Honda’s Hybrid Future: 2012 Civic Leads New Direction for Company

By Jacob Brown | June 16, 2011
Honda beat Toyota to the U.S. market in selling hybrids by mere months with the December 1999 launch of the original Insight two-seater. Twelve years later, Toyota's Prius is ubiquitous but the same can’t be said for Honda hybrids. Honda is trying to change that with the recent launch of the redesigned 2012 Civic Hybrid, which uses technology the automaker plans to spread throughout its lineup within the next few years. Powered by a 17-kilowatt motor and a 1.5-liter four-cylinder engine, the car yields 110 horsepower and 44 mpg city and highway — up from the 2011 model’s 40/43 mpg city/highway rating. The Civic Hybrid has lithium-ion batteries — a first for a Honda hybrid — instead of nickel-metal hydride. Honda is planning to use the technology, along with a two-motor setup for a plug-in hybrid, in midsize and large cars like the Accord. Currently testing the plug-in drivetrain in an Accord, the suitcase-sized battery pack allows for enough electricity to propel the car 10-15 miles without any gasoline.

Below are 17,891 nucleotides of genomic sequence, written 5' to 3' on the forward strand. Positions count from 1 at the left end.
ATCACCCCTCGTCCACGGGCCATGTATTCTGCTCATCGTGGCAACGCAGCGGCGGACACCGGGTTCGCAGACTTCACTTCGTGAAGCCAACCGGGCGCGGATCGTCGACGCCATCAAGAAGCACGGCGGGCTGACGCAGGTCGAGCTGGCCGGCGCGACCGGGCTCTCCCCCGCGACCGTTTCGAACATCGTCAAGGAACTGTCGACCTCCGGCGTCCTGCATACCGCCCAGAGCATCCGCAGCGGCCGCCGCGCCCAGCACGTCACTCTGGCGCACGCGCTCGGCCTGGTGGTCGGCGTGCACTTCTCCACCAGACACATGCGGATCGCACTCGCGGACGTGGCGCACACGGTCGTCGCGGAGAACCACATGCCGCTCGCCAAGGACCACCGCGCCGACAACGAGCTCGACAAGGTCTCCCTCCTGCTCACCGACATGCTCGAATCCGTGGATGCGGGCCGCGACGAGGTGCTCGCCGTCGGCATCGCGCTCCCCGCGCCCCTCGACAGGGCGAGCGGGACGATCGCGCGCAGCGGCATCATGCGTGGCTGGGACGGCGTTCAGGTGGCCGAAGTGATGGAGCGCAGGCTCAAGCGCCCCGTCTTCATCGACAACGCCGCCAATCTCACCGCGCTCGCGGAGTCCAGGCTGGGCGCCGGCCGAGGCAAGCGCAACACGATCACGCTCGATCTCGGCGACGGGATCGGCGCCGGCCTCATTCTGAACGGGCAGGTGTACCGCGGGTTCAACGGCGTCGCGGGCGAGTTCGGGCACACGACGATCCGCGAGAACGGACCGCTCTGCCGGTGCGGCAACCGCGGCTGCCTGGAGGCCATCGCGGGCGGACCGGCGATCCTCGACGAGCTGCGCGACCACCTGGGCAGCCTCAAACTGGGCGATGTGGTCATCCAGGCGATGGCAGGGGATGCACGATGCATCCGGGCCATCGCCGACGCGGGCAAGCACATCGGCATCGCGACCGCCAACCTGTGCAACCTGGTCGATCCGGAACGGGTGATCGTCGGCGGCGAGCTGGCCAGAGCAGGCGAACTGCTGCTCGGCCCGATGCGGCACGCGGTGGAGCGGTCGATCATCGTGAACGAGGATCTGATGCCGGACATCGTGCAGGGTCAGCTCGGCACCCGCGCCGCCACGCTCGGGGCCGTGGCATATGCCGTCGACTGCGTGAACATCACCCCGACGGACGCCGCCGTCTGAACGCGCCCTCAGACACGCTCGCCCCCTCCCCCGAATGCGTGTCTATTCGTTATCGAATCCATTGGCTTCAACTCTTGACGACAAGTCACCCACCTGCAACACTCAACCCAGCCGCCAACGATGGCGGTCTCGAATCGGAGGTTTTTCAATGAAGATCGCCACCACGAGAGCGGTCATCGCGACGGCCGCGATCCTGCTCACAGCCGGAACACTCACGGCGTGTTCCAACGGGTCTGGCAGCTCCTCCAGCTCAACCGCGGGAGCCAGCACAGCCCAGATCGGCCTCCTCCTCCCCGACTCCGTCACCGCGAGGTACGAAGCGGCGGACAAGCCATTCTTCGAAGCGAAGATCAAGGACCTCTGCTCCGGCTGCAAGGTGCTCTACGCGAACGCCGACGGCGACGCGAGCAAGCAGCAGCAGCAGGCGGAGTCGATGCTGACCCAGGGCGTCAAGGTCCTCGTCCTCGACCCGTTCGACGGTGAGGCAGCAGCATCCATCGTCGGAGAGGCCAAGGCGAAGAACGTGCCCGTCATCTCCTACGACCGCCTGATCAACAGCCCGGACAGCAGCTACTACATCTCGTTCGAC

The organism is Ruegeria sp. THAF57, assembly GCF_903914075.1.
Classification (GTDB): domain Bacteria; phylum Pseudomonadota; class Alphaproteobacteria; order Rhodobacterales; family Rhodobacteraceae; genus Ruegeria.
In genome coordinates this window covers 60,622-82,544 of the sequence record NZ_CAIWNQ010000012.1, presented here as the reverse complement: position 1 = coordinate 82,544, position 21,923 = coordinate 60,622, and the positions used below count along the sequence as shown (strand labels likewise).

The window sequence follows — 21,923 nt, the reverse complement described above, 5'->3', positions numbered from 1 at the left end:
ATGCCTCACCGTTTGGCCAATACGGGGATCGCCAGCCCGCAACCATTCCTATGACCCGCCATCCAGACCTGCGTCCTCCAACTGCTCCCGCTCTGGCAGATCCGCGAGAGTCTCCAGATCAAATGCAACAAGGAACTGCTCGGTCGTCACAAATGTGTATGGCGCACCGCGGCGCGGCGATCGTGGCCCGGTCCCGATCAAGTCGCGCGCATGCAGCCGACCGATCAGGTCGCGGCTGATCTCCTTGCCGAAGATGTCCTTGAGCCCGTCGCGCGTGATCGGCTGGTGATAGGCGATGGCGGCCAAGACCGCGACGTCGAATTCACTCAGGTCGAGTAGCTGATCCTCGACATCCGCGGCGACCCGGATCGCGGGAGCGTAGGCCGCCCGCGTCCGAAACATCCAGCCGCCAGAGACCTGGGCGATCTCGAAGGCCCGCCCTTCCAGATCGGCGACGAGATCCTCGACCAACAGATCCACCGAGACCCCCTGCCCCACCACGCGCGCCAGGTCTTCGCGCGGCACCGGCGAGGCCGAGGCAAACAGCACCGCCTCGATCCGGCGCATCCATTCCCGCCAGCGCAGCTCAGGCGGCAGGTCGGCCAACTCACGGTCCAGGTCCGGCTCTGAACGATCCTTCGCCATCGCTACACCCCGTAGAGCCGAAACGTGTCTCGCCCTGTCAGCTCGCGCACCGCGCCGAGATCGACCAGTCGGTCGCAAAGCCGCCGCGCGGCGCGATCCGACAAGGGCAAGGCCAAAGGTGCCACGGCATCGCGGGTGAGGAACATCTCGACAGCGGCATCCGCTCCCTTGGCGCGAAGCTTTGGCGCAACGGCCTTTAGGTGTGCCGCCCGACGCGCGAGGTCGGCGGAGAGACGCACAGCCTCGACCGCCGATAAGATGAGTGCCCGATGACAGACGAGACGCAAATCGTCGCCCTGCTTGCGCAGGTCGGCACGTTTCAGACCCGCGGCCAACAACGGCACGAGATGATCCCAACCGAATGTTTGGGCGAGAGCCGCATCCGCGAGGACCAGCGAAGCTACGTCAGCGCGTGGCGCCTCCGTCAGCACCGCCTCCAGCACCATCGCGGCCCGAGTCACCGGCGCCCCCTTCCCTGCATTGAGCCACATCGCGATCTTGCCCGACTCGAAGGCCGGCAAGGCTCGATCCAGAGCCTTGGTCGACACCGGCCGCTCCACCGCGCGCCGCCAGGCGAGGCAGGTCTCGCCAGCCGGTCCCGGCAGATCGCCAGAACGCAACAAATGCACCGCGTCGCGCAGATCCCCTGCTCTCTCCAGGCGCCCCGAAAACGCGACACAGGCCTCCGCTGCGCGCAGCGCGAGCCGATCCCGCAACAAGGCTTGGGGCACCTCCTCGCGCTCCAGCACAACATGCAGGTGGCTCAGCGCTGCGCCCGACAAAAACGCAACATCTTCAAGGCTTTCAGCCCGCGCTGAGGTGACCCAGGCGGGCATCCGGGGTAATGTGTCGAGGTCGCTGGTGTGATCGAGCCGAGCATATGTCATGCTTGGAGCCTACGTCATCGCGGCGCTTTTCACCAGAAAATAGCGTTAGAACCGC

While Honda sold an Accord Hybrid from 2005 to 2007, the car used its electric motors to bolster performance instead of maximize fuel economy. Also drawing criticism, Honda hybrids like the 2010 Insight and 2011 CR-Z compact sports coupe have failed to deliver the high mpg numbers many expect of hybrids. With the arrival of the new Civic, Honda hopes to amortize the cost of its new hybrid technology and bring down the cost to the consumer, which is $24,820 for a Civic Hybrid. Honda plans to increase hybrid sales from about five percent worldwide in 2009 to 10 percent by 2015. Through May, the Civic Hybrid’s first full month on showroom floors, Honda sold just 389 units. That low sales performance can be partially explained by the earthquake that struck Japan in March, limiting manufacturing resources. Once Honda recovers from the devastation, the automaker’s lithium-ion-powered cars and plug-in technology may help it gain a greater share in the hybrid segment it helped pioneer. Source: Automotive News (Subscription required)